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-- if you have more vague d rag than that, it becomes unsustainable. the economy will weaken. the budget deduction will deteriorate. we are seeing a fiscal drag in europe. i would argue that we should smooth into this drag even more. make policy changes so next year the gdp is half of this speed limit. that would be consistent with extending an emergency program and some form of tax holiday. in terms of the debt ceiling, that needs to be increased. it would be nice to extend it at the next presidential election. it would be nicer to get rid of it altogether. it is anachronistic law that is a problem. it creates a great deal of uncertainty. as you can see, it can do a lot of damage to the economy. there are a lot of reasons why it is being considered to eliminate
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jig there are a lot of reasonable proposals being considered to eliminate that ceiling. it should be carefully considered. at the very minimum, we should push this to the other side of the election. we do not want to address the debt ceiling on a regular basis. it is damaging confidence. on fiscal sustainability, we need deficit reduction in the next 10 years of about $3 trillion. to get there, a balanced approach would be $1.4 trillion in tax revenue. half of that would come through tax reform and the other half through higher tax rates. $1.2 trillion in cuts to programs -- medicare and medicaid, social security, and other budget items -- that would leave you with approximately $400 billion in interest savings. at all of that together and you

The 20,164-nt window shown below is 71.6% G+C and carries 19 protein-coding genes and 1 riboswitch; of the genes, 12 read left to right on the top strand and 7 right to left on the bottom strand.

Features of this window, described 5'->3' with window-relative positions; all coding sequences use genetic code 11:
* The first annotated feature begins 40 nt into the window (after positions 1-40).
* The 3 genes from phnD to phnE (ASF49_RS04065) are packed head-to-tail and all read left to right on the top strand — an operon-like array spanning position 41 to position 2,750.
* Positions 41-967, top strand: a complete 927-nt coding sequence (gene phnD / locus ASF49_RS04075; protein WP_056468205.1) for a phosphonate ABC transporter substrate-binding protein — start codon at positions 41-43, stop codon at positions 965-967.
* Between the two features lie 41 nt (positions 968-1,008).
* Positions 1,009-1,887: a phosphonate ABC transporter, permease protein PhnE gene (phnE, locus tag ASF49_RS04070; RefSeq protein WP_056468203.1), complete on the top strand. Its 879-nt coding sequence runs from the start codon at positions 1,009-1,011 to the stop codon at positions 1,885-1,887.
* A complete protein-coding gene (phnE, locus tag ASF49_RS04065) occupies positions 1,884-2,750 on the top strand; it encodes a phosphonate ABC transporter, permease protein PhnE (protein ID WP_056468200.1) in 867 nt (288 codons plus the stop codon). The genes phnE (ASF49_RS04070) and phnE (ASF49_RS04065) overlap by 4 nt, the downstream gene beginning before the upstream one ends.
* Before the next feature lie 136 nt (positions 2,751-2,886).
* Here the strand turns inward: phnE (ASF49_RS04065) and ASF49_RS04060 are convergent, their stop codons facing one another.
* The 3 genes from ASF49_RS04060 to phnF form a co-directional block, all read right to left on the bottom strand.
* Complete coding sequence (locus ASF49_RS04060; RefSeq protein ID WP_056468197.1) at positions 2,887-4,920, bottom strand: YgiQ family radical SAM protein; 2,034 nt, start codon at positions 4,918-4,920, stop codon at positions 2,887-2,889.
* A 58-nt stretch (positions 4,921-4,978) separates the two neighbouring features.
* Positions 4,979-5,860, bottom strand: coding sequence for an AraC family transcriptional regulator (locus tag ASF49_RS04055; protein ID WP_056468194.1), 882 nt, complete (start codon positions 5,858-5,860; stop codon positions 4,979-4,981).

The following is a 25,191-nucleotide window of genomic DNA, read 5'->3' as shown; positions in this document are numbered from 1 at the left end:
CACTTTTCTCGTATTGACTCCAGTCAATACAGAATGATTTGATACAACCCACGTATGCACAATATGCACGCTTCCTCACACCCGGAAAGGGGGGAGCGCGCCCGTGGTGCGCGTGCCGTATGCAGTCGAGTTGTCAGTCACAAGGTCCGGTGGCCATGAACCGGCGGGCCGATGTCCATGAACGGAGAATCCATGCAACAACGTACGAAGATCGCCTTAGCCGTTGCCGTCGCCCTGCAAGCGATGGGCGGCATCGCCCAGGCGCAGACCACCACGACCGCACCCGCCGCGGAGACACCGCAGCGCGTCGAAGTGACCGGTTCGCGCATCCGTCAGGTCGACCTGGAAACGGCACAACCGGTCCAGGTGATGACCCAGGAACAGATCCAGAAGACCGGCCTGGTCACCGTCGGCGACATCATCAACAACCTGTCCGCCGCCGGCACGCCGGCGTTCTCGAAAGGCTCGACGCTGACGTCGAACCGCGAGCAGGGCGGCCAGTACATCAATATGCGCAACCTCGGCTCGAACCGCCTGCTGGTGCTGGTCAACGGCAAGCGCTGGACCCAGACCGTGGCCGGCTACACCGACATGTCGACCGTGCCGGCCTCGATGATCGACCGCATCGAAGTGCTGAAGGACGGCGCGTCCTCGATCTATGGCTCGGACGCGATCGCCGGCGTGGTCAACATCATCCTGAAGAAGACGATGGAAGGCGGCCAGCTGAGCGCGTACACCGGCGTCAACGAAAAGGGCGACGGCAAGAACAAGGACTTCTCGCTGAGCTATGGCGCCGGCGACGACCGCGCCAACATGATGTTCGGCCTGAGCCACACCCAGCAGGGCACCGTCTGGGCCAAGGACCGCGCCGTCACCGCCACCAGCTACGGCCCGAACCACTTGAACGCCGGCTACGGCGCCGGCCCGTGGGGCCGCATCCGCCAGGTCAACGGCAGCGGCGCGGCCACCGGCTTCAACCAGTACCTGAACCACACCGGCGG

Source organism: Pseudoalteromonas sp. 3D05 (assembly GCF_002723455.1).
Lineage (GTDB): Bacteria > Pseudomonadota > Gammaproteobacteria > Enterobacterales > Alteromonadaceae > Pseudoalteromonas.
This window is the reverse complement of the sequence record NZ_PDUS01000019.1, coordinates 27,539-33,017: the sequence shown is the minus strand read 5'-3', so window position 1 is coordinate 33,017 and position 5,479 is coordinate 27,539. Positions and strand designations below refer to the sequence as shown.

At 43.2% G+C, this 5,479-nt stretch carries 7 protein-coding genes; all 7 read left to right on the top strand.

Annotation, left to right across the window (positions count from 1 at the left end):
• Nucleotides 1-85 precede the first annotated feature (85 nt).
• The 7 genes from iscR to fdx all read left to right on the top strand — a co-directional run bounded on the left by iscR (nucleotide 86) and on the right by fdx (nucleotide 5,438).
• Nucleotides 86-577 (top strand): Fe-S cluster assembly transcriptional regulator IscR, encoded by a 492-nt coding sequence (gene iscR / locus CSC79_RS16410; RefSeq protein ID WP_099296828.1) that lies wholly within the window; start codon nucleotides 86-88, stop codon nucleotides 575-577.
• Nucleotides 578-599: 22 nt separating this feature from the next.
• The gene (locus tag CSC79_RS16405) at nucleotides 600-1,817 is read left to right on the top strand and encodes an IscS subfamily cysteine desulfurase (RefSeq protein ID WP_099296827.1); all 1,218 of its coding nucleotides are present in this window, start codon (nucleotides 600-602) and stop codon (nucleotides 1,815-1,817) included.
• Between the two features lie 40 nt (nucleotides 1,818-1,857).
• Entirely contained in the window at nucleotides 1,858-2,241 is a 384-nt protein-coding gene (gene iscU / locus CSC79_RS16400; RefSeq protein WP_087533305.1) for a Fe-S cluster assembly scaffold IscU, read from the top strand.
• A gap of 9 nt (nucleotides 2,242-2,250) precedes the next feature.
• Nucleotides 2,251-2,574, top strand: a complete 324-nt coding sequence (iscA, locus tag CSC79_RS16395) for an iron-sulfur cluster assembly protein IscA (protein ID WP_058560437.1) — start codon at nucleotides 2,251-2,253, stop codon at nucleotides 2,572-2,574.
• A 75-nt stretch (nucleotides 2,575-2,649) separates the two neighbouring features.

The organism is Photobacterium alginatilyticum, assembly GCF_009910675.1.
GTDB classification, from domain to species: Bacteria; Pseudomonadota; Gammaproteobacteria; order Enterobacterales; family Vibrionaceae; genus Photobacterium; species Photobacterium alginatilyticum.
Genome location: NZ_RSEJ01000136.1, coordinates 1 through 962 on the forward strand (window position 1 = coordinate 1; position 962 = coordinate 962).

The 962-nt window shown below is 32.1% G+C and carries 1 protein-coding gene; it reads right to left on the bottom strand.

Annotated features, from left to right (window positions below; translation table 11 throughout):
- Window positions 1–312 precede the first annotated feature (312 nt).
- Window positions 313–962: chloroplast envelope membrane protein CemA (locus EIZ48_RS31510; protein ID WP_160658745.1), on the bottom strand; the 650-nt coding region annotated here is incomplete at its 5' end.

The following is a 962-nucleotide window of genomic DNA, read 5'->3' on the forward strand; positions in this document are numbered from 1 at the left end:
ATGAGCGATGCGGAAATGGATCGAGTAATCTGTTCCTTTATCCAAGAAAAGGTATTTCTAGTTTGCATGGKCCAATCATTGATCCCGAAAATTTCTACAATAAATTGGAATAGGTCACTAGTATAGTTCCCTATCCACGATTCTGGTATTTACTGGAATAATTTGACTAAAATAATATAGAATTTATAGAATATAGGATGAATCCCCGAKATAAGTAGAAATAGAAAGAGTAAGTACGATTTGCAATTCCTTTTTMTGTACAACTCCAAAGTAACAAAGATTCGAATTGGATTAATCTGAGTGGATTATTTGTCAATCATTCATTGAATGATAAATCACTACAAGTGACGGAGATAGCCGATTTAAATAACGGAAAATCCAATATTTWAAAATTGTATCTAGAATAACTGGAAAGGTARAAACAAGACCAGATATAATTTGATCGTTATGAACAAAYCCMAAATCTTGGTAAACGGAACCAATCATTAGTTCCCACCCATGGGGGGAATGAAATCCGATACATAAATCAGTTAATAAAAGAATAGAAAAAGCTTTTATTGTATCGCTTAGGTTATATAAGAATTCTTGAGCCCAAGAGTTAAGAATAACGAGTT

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get $3 trillion. the spending cuts were implemented as part of the budget control act. if you add all of it up, if you go down the path i articulated, the spending cuts would be -- the revenue increases would be 2-1. i think it is very consistent in the spirit of simpson-bowles. it would be a good goal to achieve. it is doable from both an economic and a political perspective. finally, you need to nail this down. uncertainty is killing us. it is hurting business investments. it has not affected laying off decisions yet, but it will. if we do not nail this down, investors will bail and the economy will struggle.
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but if you address this problem reasonably -- we have made a lot of progress since the great recession. if we nail this down, we will be off and running. thank you. >> dr. zandi, thank you. dr. hassett. >> thank you. it is always a pleasure to appear before this committee. under your leadership, this has always been a collegial lace to testify. it is an honor to be here. my testimony is broken up into two parts. in the first part i described the short-term consequences of going off the fiscal cliff. in that section, i concur with
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dr. zandi that if we were to go off the fiscal cliff with no policy changes, then the near- term negative economic consequences would be significant. it would throw us into a recession. in the second part of my testimony, i will discuss the trade-offs we face between putting off the tough problems for tomorrow because we are worried about near-term effects. i think the evidence of the long-term effects of government debt to gdp ratio is quite overwhelming. it began with an early analysis who analyze economic growth that high debt levels. it has been confirmed that high levels of government debt shows low economic growth. these literatures can get more sophisticated.